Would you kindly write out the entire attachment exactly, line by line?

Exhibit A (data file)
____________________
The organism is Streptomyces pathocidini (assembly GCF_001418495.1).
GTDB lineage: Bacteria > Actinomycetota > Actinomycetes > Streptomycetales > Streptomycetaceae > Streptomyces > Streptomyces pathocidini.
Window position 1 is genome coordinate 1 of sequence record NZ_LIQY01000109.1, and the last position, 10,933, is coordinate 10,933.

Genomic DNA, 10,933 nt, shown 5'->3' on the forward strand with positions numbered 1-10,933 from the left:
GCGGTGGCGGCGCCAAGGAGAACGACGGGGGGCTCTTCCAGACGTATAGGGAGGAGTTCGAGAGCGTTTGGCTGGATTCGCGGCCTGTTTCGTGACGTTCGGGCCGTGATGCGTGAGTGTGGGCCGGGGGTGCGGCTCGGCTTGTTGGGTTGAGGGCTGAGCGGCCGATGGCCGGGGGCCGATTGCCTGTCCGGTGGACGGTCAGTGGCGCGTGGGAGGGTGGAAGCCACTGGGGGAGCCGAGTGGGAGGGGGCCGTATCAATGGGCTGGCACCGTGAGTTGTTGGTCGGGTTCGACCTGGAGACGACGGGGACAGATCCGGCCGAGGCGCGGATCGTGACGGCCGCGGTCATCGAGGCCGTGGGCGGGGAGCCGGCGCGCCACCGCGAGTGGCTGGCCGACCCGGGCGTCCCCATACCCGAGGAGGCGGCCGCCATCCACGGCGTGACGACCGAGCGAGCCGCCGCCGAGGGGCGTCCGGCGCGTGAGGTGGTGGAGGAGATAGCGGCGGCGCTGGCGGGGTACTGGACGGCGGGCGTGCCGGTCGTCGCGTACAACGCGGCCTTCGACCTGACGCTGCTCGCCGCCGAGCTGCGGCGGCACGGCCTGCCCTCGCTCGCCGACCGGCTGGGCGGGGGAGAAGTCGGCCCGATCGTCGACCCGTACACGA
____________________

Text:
The organism is Streptomyces pathocidini (assembly GCF_001418495.1).
GTDB lineage: Bacteria > Actinomycetota > Actinomycetes > Streptomycetales > Streptomycetaceae > Streptomyces > Streptomyces pathocidini.
Window position 1 is genome coordinate 1 of sequence record NZ_LIQY01000109.1, and the last position, 10,933, is coordinate 10,933.

Genomic DNA, 10,933 nt, shown 5'->3' on the forward strand with positions numbered 1-10,933 from the left:
GCGGTGGCGGCGCCAAGGAGAACGACGGGGGGCTCTTCCAGACGTATAGGGAGGAGTTCGAGAGCGTTTGGCTGGATTCGCGGCCTGTTTCGTGACGTTCGGGCCGTGATGCGTGAGTGTGGGCCGGGGGTGCGGCTCGGCTTGTTGGGTTGAGGGCTGAGCGGCCGATGGCCGGGGGCCGATTGCCTGTCCGGTGGACGGTCAGTGGCGCGTGGGAGGGTGGAAGCCACTGGGGGAGCCGAGTGGGAGGGGGCCGTATCAATGGGCTGGCACCGTGAGTTGTTGGTCGGGTTCGACCTGGAGACGACGGGGACAGATCCGGCCGAGGCGCGGATCGTGACGGCCGCGGTCATCGAGGCCGTGGGCGGGGAGCCGGCGCGCCACCGCGAGTGGCTGGCCGACCCGGGCGTCCCCATACCCGAGGAGGCGGCCGCCATCCACGGCGTGACGACCGAGCGAGCCGCCGCCGAGGGGCGTCCGGCGCGTGAGGTGGTGGAGGAGATAGCGGCGGCGCTGGCGGGGTACTGGACGGCGGGCGTGCCGGTCGTCGCGTACAACGCGGCCTTCGACCTGACGCTGCTCGCCGCCGAGCTGCGGCGGCACGGCCTGCCCTCGCTCGCCGACCGGCTGGGCGGGGGAGAAGTCGGCCCGATCGTCGACCCGTACACGA